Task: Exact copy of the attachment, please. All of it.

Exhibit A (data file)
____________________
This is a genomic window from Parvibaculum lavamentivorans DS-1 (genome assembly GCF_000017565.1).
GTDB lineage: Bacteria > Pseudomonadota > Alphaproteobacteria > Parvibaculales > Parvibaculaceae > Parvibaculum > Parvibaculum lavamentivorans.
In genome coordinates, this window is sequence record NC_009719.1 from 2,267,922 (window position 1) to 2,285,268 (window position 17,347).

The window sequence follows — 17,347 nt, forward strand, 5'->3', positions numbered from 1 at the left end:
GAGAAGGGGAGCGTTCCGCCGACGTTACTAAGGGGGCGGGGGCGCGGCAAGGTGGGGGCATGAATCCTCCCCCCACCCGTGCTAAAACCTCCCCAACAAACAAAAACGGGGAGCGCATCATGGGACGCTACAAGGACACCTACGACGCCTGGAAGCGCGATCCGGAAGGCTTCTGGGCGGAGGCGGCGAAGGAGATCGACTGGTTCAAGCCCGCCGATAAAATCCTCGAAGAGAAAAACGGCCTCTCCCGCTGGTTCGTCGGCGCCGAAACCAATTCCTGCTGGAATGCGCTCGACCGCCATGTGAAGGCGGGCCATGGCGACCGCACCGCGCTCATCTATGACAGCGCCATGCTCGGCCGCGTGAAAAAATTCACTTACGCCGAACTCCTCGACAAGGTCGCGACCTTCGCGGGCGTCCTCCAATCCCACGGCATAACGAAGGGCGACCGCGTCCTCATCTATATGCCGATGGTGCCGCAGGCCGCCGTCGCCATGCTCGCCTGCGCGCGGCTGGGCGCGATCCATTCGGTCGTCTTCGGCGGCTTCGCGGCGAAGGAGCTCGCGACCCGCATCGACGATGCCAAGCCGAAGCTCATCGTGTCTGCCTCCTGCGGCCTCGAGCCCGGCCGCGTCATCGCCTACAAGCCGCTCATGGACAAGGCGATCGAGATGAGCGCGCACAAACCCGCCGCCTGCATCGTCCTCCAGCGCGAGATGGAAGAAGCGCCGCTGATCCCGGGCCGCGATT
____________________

This is a genomic window from Parvibaculum lavamentivorans DS-1 (genome assembly GCF_000017565.1).
GTDB lineage: Bacteria > Pseudomonadota > Alphaproteobacteria > Parvibaculales > Parvibaculaceae > Parvibaculum > Parvibaculum lavamentivorans.
In genome coordinates, this window is sequence record NC_009719.1 from 2,267,922 (window position 1) to 2,285,268 (window position 17,347).

The window sequence follows — 17,347 nt, forward strand, 5'->3', positions numbered from 1 at the left end:
GAGAAGGGGAGCGTTCCGCCGACGTTACTAAGGGGGCGGGGGCGCGGCAAGGTGGGGGCATGAATCCTCCCCCCACCCGTGCTAAAACCTCCCCAACAAACAAAAACGGGGAGCGCATCATGGGACGCTACAAGGACACCTACGACGCCTGGAAGCGCGATCCGGAAGGCTTCTGGGCGGAGGCGGCGAAGGAGATCGACTGGTTCAAGCCCGCCGATAAAATCCTCGAAGAGAAAAACGGCCTCTCCCGCTGGTTCGTCGGCGCCGAAACCAATTCCTGCTGGAATGCGCTCGACCGCCATGTGAAGGCGGGCCATGGCGACCGCACCGCGCTCATCTATGACAGCGCCATGCTCGGCCGCGTGAAAAAATTCACTTACGCCGAACTCCTCGACAAGGTCGCGACCTTCGCGGGCGTCCTCCAATCCCACGGCATAACGAAGGGCGACCGCGTCCTCATCTATATGCCGATGGTGCCGCAGGCCGCCGTCGCCATGCTCGCCTGCGCGCGGCTGGGCGCGATCCATTCGGTCGTCTTCGGCGGCTTCGCGGCGAAGGAGCTCGCGACCCGCATCGACGATGCCAAGCCGAAGCTCATCGTGTCTGCCTCCTGCGGCCTCGAGCCCGGCCGCGTCATCGCCTACAAGCCGCTCATGGACAAGGCGATCGAGATGAGCGCGCACAAACCCGCCGCCTGCATCGTCCTCCAGCGCGAGATGGAAGAAGCGCCGCTGATCCCGGGCCGCGATT